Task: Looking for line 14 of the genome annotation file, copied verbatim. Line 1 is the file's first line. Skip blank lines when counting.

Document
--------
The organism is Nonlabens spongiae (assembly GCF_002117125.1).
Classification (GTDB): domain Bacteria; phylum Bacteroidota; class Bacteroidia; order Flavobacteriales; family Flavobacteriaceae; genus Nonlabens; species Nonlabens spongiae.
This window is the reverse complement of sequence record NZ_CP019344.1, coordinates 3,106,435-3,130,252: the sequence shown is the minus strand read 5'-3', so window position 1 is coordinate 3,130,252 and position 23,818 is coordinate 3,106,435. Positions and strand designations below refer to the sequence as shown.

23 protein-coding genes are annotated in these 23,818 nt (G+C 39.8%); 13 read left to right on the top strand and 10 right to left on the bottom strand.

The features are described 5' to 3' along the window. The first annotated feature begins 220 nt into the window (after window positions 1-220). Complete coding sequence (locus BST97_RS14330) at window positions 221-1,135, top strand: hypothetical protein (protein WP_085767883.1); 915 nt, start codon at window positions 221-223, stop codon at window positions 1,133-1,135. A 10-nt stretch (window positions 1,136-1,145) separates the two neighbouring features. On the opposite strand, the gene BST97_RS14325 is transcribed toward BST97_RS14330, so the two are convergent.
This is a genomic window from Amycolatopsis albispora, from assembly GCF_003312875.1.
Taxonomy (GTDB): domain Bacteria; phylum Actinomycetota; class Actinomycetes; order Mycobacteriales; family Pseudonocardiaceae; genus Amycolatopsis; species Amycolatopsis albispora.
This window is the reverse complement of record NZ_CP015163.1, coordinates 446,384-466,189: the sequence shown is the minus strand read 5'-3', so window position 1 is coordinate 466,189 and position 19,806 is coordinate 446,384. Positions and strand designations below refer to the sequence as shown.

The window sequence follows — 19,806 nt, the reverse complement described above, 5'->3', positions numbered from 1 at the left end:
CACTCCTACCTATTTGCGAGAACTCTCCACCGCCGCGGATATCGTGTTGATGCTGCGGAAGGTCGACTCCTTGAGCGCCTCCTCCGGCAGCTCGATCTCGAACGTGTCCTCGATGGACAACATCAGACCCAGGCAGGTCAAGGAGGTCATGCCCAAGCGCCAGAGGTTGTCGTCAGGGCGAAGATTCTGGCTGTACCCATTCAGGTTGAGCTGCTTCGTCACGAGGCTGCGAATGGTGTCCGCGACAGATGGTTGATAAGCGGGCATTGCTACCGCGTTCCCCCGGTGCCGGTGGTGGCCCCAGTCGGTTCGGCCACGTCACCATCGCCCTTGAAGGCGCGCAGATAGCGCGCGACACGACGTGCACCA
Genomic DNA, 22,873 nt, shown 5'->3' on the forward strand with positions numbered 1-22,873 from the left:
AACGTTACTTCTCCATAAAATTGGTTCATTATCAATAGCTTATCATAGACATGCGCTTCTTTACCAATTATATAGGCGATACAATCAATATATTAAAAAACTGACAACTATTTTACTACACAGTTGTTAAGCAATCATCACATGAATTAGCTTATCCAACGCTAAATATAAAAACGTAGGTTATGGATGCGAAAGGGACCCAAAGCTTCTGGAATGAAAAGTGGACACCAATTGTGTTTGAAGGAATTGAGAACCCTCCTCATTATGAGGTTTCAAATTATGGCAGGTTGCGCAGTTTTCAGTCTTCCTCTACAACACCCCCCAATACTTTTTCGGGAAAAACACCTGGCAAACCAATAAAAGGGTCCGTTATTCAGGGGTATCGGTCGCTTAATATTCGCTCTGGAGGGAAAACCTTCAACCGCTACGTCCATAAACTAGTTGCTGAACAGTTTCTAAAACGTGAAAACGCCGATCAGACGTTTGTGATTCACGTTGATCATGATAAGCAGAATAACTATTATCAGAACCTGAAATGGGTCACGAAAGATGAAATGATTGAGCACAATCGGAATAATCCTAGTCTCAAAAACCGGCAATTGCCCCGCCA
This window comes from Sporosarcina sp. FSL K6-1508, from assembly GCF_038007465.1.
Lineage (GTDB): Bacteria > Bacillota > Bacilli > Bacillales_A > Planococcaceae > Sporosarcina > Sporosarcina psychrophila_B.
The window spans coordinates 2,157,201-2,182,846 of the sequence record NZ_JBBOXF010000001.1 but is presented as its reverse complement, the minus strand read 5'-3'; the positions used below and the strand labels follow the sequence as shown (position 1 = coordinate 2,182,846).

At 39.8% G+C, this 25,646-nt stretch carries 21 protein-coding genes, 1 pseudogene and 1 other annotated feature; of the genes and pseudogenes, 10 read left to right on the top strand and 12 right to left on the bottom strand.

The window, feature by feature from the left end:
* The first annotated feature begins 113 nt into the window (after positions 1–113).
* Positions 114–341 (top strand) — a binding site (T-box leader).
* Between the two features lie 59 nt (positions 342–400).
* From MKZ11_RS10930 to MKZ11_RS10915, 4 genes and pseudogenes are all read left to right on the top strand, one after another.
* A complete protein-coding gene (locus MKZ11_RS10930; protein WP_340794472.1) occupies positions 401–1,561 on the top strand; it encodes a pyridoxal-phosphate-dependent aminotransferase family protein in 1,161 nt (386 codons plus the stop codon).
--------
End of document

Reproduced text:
Lineage (GTDB): Bacteria > Bacillota > Bacilli > Bacillales_A > Planococcaceae > Sporosarcina > Sporosarcina psychrophila_B.